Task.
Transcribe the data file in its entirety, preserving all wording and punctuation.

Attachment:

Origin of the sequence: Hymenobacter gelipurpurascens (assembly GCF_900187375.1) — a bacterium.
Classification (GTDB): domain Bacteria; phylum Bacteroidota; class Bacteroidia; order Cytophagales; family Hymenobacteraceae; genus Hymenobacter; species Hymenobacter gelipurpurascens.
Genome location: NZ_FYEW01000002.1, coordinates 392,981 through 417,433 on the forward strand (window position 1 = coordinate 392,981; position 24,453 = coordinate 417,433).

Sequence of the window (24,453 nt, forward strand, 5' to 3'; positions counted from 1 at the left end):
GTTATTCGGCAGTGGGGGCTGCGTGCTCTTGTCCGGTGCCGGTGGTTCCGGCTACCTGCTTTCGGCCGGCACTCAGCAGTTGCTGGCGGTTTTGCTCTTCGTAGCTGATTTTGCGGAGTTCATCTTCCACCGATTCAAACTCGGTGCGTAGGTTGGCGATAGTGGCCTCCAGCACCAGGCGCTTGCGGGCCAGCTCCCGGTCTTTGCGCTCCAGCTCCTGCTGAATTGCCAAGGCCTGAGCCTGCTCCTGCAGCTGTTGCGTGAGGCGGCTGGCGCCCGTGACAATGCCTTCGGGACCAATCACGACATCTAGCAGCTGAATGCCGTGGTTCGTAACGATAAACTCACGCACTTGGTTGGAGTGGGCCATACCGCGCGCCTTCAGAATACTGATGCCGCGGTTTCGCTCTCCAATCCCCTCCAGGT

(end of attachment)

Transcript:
Origin of the sequence: Hymenobacter gelipurpurascens (assembly GCF_900187375.1) — a bacterium.
Classification (GTDB): domain Bacteria; phylum Bacteroidota; class Bacteroidia; order Cytophagales; family Hymenobacteraceae; genus Hymenobacter; species Hymenobacter gelipurpurascens.
Genome location: NZ_FYEW01000002.1, coordinates 392,981 through 417,433 on the forward strand (window position 1 = coordinate 392,981; position 24,453 = coordinate 417,433).

Sequence of the window (24,453 nt, forward strand, 5' to 3'; positions counted from 1 at the left end):
GTTATTCGGCAGTGGGGGCTGCGTGCTCTTGTCCGGTGCCGGTGGTTCCGGCTACCTGCTTTCGGCCGGCACTCAGCAGTTGCTGGCGGTTTTGCTCTTCGTAGCTGATTTTGCGGAGTTCATCTTCCACCGATTCAAACTCGGTGCGTAGGTTGGCGATAGTGGCCTCCAGCACCAGGCGCTTGCGGGCCAGCTCCCGGTCTTTGCGCTCCAGCTCCTGCTGAATTGCCAAGGCCTGAGCCTGCTCCTGCAGCTGTTGCGTGAGGCGGCTGGCGCCCGTGACAATGCCTTCGGGACCAATCACGACATCTAGCAGCTGAATGCCGTGGTTCGTAACGATAAACTCACGCACTTGGTTGGAGTGGGCCATACCGCGCGCCTTCAGAATACTGATGCCGCGGTTTCGCTCTCCAATCCCCTCCAGGT